Three Things: This Matin, Think Latin
I have three things cluttering up my notes — just big enough to give pause but not big enough for a full post. I’ll toss them out here for an open thread.
I’ve spent quite a while researching the aeronautics industry over the couple of years, trying to make sense out of a snippet in the Buryakov spy case indictment. The three spies were at one point digging into an aeronautics company, but the limited amount of information in the indictment suggested they were looking at a non-U.S. company.
You can imagine my surprise on December 6, 2016, when then-president-elect tweeted about Boeing’s contract for the next Air Force One, complaining it was too expensive. Was it Boeing the spies were discussing? But the company didn’t fit what I could see in the indictment, though Boeing’s business is exposed to Russia, in terms of competition and in terms of components (titanium, in particular).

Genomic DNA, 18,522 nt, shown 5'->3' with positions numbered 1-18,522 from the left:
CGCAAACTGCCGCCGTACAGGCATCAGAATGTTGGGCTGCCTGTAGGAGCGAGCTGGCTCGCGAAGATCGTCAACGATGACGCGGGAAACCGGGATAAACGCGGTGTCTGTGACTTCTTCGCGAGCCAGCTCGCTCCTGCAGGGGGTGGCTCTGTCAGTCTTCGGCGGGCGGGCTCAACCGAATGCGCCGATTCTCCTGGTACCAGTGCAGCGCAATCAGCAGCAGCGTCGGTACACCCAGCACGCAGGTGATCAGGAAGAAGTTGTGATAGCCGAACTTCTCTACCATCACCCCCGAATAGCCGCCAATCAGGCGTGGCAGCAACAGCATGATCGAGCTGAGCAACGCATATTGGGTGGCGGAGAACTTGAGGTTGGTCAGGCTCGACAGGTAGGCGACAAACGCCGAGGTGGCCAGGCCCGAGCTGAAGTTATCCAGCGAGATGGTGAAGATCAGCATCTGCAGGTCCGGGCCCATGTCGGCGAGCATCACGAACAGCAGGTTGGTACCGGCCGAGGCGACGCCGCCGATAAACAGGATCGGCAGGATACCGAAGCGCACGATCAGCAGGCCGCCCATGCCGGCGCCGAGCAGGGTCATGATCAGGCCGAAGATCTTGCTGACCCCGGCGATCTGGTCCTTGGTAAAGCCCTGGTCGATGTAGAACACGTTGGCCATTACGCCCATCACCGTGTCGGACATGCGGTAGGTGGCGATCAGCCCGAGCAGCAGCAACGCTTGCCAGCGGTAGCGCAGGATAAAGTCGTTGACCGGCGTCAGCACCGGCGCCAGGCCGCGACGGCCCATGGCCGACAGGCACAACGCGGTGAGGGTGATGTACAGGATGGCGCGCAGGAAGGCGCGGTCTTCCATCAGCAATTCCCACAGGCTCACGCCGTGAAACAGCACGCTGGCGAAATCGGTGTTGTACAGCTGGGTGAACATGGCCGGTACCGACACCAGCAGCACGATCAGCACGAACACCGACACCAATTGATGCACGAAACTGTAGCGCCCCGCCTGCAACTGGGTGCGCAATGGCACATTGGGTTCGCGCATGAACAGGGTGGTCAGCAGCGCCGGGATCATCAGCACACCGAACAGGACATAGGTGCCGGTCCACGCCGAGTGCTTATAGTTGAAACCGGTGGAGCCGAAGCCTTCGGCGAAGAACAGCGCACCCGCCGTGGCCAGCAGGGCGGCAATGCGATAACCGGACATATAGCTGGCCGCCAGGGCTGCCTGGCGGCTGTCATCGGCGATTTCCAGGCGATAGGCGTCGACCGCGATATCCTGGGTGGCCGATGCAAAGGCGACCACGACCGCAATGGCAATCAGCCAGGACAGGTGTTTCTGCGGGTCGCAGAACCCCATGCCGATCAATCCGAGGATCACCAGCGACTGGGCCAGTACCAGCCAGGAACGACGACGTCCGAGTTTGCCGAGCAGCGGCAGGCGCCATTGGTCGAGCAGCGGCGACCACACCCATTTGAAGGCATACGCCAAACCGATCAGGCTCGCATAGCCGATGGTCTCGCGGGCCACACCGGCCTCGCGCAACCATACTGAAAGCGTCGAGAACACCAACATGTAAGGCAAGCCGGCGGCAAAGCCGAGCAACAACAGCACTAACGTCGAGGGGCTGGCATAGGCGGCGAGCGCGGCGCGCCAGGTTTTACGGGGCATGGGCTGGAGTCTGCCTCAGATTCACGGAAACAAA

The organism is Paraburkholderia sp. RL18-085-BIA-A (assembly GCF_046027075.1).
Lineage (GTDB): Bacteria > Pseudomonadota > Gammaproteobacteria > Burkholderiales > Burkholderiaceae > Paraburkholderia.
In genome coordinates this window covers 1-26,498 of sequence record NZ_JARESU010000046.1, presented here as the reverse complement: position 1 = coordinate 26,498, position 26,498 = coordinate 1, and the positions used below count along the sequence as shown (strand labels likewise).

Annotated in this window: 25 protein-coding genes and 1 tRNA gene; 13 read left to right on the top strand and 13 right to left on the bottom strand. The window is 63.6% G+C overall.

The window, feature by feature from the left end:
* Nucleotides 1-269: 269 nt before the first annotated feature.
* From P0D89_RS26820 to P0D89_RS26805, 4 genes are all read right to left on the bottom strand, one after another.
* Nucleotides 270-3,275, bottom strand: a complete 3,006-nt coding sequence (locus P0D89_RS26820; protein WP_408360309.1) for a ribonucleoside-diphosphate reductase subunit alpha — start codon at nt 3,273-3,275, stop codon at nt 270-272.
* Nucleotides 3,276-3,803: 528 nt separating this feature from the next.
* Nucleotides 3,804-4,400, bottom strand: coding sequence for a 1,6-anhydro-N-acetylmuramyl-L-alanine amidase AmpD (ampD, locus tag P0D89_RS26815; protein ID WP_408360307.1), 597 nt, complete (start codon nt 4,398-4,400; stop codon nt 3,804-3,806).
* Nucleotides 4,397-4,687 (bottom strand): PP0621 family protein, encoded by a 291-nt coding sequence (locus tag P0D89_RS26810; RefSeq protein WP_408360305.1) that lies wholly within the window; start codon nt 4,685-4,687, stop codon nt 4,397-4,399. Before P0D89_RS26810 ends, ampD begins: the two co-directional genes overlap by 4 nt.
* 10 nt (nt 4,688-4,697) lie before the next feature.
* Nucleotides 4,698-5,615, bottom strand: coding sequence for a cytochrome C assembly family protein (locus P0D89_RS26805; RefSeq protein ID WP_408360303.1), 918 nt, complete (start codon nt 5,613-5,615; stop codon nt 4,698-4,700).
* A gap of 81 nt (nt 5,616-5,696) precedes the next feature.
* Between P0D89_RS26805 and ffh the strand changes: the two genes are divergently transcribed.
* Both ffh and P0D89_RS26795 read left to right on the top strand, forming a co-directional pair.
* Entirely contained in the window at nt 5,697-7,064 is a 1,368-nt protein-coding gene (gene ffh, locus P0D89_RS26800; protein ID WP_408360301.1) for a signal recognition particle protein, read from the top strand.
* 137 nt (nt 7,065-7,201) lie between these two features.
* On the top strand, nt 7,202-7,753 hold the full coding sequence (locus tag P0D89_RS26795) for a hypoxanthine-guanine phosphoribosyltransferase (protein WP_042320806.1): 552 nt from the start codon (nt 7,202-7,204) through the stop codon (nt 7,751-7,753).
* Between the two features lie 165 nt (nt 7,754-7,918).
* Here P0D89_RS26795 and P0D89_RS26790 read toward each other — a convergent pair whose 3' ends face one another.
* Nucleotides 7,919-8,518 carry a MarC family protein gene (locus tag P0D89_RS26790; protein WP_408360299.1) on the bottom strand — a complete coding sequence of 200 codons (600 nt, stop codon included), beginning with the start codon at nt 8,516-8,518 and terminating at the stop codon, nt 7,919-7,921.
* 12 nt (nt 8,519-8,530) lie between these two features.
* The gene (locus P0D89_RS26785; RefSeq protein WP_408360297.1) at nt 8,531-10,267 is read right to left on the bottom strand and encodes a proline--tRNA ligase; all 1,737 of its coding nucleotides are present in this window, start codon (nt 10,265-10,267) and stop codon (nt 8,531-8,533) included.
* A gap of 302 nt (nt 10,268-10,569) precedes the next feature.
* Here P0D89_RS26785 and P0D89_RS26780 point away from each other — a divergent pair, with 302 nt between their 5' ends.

It didn’t help that Trump tweeted before the stock market opened and Boeing’s stock plummeted after the opening bell. There was plenty of time for dark pool operators to go in and take positions between Trump’s tweet and the market’s open. What an incredible bonanza for those who might be on their toes — or who knew in advance this was going to happen.
And, of course, the media explained this all away as Trump’s “Art of the Deal” tactics, ignoring the fact he wasn’t yet president and he was renegotiating the terms of a signed government contract before he took office. (Ignoring also this is not much different than renegotiating sanctions before taking office…)